Review of The Shadow Over Innsmouth – 5 Stars


The Shadow Over Innsmouth

The Old Red Lion Theatre

Reviewed – 18th October 2017



“Lovecraft’s much loved, sombre and dramatic story is delivered with sinister ease”


Currently hosting the London Horror Festival, The Old Red Lion Theatre is the perfect venue for goosebumps inducing events. The organisers have made sure that one is welcomed by a ghoulish array of spooky decorations to set exactly the right chilling tone.

The Shadow Over Innsmouth is a tale of insanity, a topic that appears in author H P Lovecraft’s works in many forms. The narrator of the story is a young man who went on a journey to the coast around New England to carry out research into his family history. He encountered unimaginable horrors. The town he passed through to avoid expensive train fares seemed to be inhabited by creatures that are not fully human. Nonetheless, he mysteriously survived the adventure.

Adaptated by Jade Allen and Claire Matthews, Hidden Basement Productions’ take on H P Lovecraft’s classic horror novel places the narrator at his house. He seems to be recalling the events of the story while attempting to go about normal activities like, to his terror, getting married.

The play is an absolute gem. Philip North (narrator) and Claire Matthews (everybody else) are a brilliant, incredibly talented duo that delivered Lovecraft’s much loved, sombre and dramatic story with sinister ease. There were many moments when the skilful sound work (Paul Thompson), imaginative props (Harriet Field, Verity Treadwell, Kayla Holroyd) and outstanding acting made the audience jump out of their seats in fear.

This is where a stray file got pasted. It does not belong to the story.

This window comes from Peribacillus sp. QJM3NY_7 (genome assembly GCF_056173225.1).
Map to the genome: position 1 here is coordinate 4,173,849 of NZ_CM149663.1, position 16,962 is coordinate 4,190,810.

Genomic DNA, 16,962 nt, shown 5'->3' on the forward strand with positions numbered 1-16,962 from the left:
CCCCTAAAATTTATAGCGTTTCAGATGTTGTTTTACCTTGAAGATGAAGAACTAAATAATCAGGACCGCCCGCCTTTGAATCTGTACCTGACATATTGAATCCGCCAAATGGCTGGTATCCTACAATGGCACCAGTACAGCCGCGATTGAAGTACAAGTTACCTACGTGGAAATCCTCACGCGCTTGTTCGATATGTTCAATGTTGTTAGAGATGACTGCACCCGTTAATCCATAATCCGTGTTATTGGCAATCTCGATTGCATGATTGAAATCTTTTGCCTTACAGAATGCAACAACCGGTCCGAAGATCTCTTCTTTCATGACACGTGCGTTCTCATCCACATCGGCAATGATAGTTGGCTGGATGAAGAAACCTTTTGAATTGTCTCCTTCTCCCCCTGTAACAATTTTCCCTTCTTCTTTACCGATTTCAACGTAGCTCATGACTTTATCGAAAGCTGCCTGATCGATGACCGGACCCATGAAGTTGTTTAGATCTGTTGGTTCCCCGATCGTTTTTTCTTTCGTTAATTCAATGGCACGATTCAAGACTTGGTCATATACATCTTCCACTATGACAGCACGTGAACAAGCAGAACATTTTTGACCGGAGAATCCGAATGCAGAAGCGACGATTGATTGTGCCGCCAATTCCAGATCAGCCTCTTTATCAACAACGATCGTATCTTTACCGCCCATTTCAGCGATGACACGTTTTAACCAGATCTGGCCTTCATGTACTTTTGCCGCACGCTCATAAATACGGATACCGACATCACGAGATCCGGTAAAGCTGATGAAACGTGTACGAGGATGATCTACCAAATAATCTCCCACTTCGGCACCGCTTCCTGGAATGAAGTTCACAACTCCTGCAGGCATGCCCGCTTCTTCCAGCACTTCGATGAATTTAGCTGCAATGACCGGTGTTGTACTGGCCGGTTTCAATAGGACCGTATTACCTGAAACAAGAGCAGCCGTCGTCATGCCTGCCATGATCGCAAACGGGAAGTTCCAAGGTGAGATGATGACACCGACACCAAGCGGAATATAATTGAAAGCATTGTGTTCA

If Philip North was portraying the victim of the dreadful experiences, Claire Matthews was the cause of them. Her rough low voice and her terrifying ability to change in an instant from human to monstrous characters added to the feeling of unease and disbelief that are crucial to Lovecraft’s work. The set did not change from the beginning till the end, although the storyline was constantly moving in time and place. The props – candles, a gramophone, an old-fashioned coat hanger which occasionally turned into a man and the nightmarish puppets were all perfectly chosen to reflect this dark storytelling.

Fans of H P Lovecraft must have been over the moon to see such a soulful adaptation of his short story. There is nothing more delightful than the sense of trepidation one has when leaving the theatre after a good horror story. An excellent darkly comic show. What else will the London Horror Festival bring?

Reviewed by Aleksandra Myslek



was part of the London Horror Festival

at The Old Red Lion Theatre




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